Artificial Intelligence (AI) is becoming a key technology for the optimization of production processes and can be especially useful in sheet metal cutting factories from the automation of processes to the creation of quotes, cost control in real time, management of the cutting process or through expert guidance, using AI, of the machine configuration process or in the selection of the most suitable environment configuration to optimally manufacture production orders.
The aim is to make the plant more efficient in a very competitive sector by applying methodologies that are applied in other, more digitized, sectors, from detecting anomalies in the different production processes, reducing waste (scrap, downtime, ...), to multiplying the generation of personalized quotes or preparing more precise and faster bids, to name a few examples that we will see shortly.
But, before we do, let’s take a look at how AI works. By studying the data stored in the databases and observing what the user does on a daily basis, the system extracts general and optimal behavior guidelines that it uses as a model that can optimally simulate what the user would do. This way, programs can be fully or partially automated using an AI model. For the moment, only the simplest ones, but in time this will also be applied to other, more complex, ones. For the time being, the aim is to teach the machines to anticipate solutions that help operators to be more efficient, streamlined and productive.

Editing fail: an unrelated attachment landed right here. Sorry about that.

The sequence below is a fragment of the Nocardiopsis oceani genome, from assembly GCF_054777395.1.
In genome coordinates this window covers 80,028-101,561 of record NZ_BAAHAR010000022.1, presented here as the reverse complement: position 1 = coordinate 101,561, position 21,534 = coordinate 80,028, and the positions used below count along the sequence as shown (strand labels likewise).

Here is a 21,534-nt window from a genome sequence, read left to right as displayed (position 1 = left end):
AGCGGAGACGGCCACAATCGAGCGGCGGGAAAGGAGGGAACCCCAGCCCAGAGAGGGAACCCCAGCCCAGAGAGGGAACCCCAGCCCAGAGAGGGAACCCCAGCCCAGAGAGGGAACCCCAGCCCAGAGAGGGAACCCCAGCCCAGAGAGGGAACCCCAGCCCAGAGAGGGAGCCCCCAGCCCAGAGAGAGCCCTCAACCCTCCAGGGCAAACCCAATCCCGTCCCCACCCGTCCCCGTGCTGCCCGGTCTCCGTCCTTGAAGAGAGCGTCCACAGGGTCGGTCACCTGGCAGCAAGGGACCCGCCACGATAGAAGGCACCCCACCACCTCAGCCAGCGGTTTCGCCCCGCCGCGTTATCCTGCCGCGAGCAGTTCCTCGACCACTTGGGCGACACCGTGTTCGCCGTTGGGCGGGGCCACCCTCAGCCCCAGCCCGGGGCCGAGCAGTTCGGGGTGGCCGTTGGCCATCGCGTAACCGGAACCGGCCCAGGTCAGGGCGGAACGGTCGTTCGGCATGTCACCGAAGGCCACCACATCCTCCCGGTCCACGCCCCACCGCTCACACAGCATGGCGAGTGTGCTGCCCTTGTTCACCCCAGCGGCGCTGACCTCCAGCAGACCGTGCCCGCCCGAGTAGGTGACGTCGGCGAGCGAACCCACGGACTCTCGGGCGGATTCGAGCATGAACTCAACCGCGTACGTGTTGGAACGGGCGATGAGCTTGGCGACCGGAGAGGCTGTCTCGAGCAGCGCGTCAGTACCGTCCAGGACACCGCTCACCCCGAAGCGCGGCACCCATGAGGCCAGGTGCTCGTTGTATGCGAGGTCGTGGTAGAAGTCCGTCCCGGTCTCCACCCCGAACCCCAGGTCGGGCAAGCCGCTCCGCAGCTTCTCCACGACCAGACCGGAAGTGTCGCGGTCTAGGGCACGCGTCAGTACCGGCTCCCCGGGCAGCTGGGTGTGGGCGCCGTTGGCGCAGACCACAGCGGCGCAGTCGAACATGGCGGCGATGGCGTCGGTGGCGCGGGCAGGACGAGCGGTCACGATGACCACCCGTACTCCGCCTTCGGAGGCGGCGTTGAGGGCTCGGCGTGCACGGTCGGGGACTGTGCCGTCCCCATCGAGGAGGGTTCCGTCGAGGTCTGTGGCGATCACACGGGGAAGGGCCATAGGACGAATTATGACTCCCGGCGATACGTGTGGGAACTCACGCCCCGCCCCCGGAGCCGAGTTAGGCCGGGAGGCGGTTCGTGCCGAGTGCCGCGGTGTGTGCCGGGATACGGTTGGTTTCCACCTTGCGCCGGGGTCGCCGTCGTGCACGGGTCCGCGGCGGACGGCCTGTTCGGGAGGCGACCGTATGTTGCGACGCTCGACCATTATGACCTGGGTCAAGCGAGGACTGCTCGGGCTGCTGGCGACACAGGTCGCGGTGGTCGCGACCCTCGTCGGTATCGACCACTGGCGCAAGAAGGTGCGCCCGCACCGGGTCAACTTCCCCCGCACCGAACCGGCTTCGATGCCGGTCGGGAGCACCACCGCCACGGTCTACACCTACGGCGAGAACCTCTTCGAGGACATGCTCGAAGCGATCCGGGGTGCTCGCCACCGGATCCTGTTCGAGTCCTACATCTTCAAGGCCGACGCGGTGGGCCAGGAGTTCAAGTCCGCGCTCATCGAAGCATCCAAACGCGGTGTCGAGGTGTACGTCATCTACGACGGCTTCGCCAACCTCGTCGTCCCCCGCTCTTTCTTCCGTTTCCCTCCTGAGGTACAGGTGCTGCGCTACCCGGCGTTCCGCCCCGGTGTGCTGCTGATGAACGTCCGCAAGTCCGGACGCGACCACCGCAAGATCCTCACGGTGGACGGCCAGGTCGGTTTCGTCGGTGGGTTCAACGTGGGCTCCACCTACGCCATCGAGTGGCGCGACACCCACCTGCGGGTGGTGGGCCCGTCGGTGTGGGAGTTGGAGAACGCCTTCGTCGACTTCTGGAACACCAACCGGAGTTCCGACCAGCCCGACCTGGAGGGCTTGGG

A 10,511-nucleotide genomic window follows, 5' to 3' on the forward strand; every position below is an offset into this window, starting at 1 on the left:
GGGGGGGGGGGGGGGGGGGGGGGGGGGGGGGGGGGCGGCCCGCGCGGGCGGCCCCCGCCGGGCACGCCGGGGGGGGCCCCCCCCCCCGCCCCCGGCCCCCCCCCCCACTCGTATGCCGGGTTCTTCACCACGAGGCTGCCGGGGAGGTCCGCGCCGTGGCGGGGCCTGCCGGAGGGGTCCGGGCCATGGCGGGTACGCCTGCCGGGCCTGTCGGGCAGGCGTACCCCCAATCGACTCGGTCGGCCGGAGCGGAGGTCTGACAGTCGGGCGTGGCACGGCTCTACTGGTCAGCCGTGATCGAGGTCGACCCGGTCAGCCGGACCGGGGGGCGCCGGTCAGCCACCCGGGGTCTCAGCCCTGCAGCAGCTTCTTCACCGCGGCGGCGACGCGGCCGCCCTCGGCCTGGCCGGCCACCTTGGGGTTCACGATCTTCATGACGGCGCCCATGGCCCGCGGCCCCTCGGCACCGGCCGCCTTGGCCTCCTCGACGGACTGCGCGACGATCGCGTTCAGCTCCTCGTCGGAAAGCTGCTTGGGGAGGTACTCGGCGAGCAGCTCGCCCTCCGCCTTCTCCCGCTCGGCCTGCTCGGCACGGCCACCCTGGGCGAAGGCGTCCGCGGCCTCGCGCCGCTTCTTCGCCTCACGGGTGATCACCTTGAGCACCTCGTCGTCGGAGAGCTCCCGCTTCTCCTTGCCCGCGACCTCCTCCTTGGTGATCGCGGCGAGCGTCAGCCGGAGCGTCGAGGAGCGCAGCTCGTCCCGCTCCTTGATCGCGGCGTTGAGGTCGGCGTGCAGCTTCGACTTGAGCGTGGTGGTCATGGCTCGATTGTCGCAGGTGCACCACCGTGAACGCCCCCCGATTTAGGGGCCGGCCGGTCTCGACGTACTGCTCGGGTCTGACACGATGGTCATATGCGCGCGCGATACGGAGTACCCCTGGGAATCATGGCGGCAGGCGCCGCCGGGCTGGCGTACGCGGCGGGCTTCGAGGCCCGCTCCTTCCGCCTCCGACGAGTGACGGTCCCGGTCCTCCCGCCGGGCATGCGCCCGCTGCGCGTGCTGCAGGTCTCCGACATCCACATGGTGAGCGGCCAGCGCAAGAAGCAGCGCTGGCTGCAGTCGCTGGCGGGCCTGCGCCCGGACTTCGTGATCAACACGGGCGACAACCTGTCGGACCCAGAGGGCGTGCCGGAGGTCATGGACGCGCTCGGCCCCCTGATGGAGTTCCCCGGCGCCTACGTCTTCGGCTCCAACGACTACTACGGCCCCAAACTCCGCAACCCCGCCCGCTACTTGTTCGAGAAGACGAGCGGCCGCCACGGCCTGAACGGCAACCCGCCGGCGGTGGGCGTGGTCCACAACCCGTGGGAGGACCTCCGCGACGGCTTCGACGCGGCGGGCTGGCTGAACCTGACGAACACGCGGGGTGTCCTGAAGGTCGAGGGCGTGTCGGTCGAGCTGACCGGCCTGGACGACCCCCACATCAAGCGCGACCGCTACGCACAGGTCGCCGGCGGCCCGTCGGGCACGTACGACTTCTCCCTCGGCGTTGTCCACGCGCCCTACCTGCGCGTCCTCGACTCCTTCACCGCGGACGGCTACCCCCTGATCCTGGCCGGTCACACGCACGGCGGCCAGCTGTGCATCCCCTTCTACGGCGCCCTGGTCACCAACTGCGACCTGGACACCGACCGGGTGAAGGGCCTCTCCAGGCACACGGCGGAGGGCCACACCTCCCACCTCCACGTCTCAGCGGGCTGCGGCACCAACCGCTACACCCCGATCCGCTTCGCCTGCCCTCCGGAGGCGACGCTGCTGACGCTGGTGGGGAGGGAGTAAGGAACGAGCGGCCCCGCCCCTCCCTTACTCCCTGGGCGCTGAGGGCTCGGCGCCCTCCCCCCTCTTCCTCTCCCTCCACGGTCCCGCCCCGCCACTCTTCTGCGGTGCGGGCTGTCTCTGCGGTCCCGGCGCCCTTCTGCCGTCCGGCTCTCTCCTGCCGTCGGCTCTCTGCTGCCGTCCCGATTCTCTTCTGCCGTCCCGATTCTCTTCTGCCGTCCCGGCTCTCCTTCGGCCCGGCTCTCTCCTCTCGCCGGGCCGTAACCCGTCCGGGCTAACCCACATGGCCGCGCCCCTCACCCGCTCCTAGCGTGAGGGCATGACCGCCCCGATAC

Therefore, both Artificial Intelligence and humans need each other. Technology so that people can contribute to improving these advanced tools; people, to make better decisions. Ultimately, in the automation process, the experience and skills of professionals will always be necessary, given that AI is not yet capable of surpassing people’s intelligence. Yes, it does surpass us when it comes to processing large amounts of data at breakneck speed and, indeed, with a lower error rate, but it will always require an operator to make the final decision or to train it.